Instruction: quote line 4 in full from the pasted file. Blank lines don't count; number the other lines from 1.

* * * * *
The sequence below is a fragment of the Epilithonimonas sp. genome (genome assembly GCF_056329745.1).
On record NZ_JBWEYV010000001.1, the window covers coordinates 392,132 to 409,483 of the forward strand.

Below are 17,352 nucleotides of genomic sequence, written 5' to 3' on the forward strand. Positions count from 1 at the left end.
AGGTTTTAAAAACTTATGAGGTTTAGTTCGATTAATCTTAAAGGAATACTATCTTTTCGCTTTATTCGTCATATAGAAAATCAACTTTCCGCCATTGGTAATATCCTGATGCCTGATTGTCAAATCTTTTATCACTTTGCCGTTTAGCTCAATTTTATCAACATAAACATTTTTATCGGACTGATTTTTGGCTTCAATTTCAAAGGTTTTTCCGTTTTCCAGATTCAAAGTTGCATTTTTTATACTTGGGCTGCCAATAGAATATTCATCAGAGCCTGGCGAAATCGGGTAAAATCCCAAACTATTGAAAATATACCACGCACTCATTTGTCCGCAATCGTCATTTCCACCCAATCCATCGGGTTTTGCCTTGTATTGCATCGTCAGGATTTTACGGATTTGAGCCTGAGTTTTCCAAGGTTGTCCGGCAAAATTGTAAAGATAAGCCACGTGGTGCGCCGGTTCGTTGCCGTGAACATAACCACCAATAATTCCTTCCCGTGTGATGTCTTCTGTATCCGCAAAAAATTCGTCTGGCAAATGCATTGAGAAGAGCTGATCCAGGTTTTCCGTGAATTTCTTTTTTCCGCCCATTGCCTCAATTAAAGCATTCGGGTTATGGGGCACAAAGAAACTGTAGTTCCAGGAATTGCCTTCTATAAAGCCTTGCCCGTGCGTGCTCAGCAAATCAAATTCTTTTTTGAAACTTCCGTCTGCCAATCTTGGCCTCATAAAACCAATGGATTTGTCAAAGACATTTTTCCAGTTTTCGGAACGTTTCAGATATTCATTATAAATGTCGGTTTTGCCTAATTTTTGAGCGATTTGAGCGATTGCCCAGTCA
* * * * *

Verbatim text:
AGGTTTTAAAAACTTATGAGGTTTAGTTCGATTAATCTTAAAGGAATACTATCTTTTCGCTTTATTCGTCATATAGAAAATCAACTTTCCGCCATTGGTAATATCCTGATGCCTGATTGTCAAATCTTTTATCACTTTGCCGTTTAGCTCAATTTTATCAACATAAACATTTTTATCGGACTGATTTTTGGCTTCAATTTCAAAGGTTTTTCCGTTTTCCAGATTCAAAGTTGCATTTTTTATACTTGGGCTGCCAATAGAATATTCATCAGAGCCTGGCGAAATCGGGTAAAATCCCAAACTATTGAAAATATACCACGCACTCATTTGTCCGCAATCGTCATTTCCACCCAATCCATCGGGTTTTGCCTTGTATTGCATCGTCAGGATTTTACGGATTTGAGCCTGAGTTTTCCAAGGTTGTCCGGCAAAATTGTAAAGATAAGCCACGTGGTGCGCCGGTTCGTTGCCGTGAACATAACCACCAATAATTCCTTCCCGTGTGATGTCTTCTGTATCCGCAAAAAATTCGTCTGGCAAATGCATTGAGAAGAGCTGATCCAGGTTTTCCGTGAATTTCTTTTTTCCGCCCATTGCCTCAATTAAAGCATTCGGGTTATGGGGCACAAAGAAACTGTAGTTCCAGGAATTGCCTTCTATAAAGCCTTGCCCGTGCGTGCTCAGCAAATCAAATTCTTTTTTGAAACTTCCGTCTGCCAATCTTGGCCTCATAAAACCAATGGATTTGTCAAAGACATTTTTCCAGTTTTCGGAACGTTTCAGATATTCATTATAAATGTCGGTTTTGCCTAATTTTTGAGCGATTTGAGCGATTGCCCAGTCA